Have you ever wondered what was eaten at the First Thanksgiving? Or What people in 17th-century New England were cooking in Plimoth Patuxet? These recipes below have been carefully crafted by our experts using primary sources and scholarly research.
Curds are a soft cheese like cottage cheese or ricotta. These fritters are a lot like thin pancakes or crepes.
This recipe is from the 1594 cookbook "The Good Huswifes Handmaide for the Kitchin" (pp. 47-48):
Take the yolks of ten Egs, and breake them in a pan, and put to them one handful Curdes and one handful of fine flower, and sttraine them all together, and make a batter, and if it be not thicke ynough, put more Curdes in it, and salt to it. Then set it on the fyre in a frying pan, with such stuffe as ye will frie them with, and when it is hot, with a ladle take part of your batter, and put of it into the panne, and let it run as smal as you can, and stir then with a sticke, and turne them with a scummer, and when they be fair and yellow fryed, take them out, and cast Sugar upon them, and serve them foorth.
curds (ricotta, cottage or other soft cheese)
wheat or corn flour
cooking oil or butter
Make a thin batter with the eggs and equal amounts of curds and flour. Season with salt. Heat a small amount of cooking oil in your frying pan. When the oil is hot, pour in the batter and tip the pan to make the batter spread very thin (that’s what “let it run as small as you can” in the recipe means). They should be like crepes. When brown on one side, use your knife to flip them over or slide them onto a plate and flip them over into the pan. Add more oil to the pan when needed. Serve with sugar sprinkled on the top if you wish.
1/2 pound dry beans (white, red, brown or spotted kidney-shaped beans)
1/2 pound white hominy corn or yellow samp or coarse grits
1 pound turkey meat (legs or breast, with bone and skin)
3 quarts cold water
1/4 pound green beans, trimmed and cut into 1 inch-lengths
1/2 pound winter squash, trimmed and cubed
1/2 cup raw sunflower seed meats, pounded to a course flour (or pounded walnuts)
Dried onion and/or garlic to taste
Clam juice or salt to taste (optional)
Combine dried beans, corn, turkey, seasonings and water in a large pot. Bring to a simmer over medium heat, turn down to a very low simmer, and cook for about 2 1/2 hours. Stir occasionally to be certain bottom is not sticking.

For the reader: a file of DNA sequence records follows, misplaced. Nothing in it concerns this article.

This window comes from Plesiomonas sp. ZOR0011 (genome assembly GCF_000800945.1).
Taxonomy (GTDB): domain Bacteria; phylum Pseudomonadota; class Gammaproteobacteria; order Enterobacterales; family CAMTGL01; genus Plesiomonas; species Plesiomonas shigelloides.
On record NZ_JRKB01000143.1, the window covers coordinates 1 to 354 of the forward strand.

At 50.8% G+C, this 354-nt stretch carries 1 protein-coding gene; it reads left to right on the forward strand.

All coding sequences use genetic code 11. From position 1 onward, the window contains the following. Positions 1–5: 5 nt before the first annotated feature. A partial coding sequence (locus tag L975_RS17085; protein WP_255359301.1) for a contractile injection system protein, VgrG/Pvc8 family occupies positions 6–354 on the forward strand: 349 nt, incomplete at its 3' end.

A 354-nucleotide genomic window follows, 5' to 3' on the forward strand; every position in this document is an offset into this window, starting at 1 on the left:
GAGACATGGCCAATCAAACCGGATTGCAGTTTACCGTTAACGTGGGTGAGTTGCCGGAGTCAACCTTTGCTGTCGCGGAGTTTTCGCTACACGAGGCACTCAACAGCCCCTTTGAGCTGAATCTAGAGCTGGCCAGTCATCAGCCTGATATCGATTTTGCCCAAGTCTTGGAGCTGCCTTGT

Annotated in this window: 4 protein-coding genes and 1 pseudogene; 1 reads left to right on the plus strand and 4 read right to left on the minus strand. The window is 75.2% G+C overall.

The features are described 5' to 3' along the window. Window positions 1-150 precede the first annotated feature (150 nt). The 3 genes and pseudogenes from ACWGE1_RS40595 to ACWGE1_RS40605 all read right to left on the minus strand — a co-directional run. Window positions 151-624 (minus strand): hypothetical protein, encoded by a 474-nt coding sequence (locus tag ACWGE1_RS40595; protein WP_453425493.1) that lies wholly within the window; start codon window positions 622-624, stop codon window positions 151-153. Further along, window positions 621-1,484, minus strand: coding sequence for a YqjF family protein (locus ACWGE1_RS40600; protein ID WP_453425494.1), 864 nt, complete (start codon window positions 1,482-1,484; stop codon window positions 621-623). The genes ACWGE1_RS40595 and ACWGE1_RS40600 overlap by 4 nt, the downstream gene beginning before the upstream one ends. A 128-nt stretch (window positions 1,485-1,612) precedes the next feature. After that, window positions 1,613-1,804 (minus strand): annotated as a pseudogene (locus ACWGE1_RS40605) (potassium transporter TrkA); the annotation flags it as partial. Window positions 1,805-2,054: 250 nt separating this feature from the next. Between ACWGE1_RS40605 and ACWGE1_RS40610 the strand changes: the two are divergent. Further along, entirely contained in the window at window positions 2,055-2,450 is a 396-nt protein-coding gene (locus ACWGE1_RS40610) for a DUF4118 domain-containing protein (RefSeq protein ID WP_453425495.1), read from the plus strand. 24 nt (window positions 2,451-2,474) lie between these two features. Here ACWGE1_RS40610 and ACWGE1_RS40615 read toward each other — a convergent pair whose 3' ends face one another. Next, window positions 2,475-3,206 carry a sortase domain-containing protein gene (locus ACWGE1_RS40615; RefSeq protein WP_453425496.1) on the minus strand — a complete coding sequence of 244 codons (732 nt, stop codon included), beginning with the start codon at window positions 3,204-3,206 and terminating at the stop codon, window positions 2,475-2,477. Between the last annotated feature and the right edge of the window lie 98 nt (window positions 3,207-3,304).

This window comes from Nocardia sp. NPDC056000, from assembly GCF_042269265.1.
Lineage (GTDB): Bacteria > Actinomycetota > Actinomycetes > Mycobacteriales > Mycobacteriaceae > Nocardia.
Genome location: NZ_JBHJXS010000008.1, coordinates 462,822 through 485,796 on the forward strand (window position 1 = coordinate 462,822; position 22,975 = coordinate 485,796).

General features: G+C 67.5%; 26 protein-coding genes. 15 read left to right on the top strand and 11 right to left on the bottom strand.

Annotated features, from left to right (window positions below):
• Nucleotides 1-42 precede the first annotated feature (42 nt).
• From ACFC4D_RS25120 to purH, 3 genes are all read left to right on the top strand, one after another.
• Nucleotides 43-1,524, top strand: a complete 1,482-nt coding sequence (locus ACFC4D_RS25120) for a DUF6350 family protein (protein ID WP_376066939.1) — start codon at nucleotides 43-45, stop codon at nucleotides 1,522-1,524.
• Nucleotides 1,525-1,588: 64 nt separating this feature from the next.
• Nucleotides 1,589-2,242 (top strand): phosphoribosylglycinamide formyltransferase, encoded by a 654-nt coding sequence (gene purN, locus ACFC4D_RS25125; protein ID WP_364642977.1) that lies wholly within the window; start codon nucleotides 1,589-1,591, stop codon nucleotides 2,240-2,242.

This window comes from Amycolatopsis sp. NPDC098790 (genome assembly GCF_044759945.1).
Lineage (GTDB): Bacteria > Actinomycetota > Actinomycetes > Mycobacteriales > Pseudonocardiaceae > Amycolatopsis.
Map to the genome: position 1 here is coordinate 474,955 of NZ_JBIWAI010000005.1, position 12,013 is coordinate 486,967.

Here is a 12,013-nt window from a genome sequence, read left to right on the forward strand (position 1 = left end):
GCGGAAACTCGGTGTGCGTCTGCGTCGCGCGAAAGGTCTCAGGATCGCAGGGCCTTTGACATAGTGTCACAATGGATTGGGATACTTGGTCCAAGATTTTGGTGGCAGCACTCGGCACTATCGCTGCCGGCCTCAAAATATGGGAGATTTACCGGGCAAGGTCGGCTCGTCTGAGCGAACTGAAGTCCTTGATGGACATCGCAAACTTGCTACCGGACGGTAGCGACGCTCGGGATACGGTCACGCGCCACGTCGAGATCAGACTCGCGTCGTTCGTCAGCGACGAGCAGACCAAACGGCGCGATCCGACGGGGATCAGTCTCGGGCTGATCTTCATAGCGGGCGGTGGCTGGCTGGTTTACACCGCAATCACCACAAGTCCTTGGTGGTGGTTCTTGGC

When dried beans are tender, but not mushy, break up turkey meat, removing skin and bones. Add green beans and squash, and simmer very gently until they are tender.
Add sunflower or nut flour, stirring until thoroughly blended.
This recipe is the English version of Nasaump. The word samp is a simplified English version of the word nasaump.
This description comes from the 1600s book "Two Voyages to New England", by John Josselyn:
It is light of digestion, and the English make a kind of Loblolly of it to eat with Milk, which they call Sampe; they beat it in a Morter, and sift the flower out of it; the remainder they call Hominey, which they put into a Pot of two or three Gallons, with Water, and boyl it upon a gentle Fire till it be like a Hasty Puden; they put of this into Milk, and so eat it.
2 cups coarse corn grits
4 cups water
1 cup milk
¼ cup sugar
Bring water to a boil in large saucepan with a heavy bottom. Add the corn grits and stir. Simmer until they are soft, about 10 minutes, and the water has been absorbed. Serve with milk and sugar.
Boiled bread is a small patty made mostly of cornmeal with crushed nuts and berries added in. It is dropped in a pot of boiling water and when done, rises to the top.
1 quart slightly boiled water
1/2 cup cornmeal
1/2 cup corn flour
1/2 cup dried cranberries, blueberries, and/or currants
1/2 cup crushed nuts or seeds (walnuts, hazelnuts or sunflower seeds)
Maple syrup or sugar to taste (optional)
Combine all ingredients in large bowl and mix thoroughly. After mixing, slowly add a spoonful at a time of slightly boiled water. When the mix is thick enough to be sticky, shape round patties (about 3 inches in diameter and 1/2 inch thick). Return water to slight rolling boil and drop in 1 or 2 patties, carefully making sure they do not stick to the bottom. Remove breads when they begin to float.
The Ancient New England standing dish. But the Housewives manner is to slice them when ripe, and cut them into dice, and so fill a pot with them of two or three Gallons, and stew them upon a gentle fire a whole day, and as they sink, they fill again with fresh Pompions, not putting any liquor to them; and when it is stew'd enough, it will look like bak'd Apples; this they Dish, putting Butter to it, and a little Vinegar, (with some Spice, as Ginger, &c.) which makes it tart like an Apple, and so serve it up to be eaten with Fish or Flesh: It provokes Urine extreamly and is very windy.
4 cups of cooked (boiled, steamed or baked) squash, roughly mashed
3 tablespoons butter
2 to 3 teaspoons cider vinegar
1 or 2 teaspoons ground ginger
1/2 teaspoon salt
In a saucepan over medium heat, stir and heat all the ingredients together. Adjust seasonings to taste, and serve hot.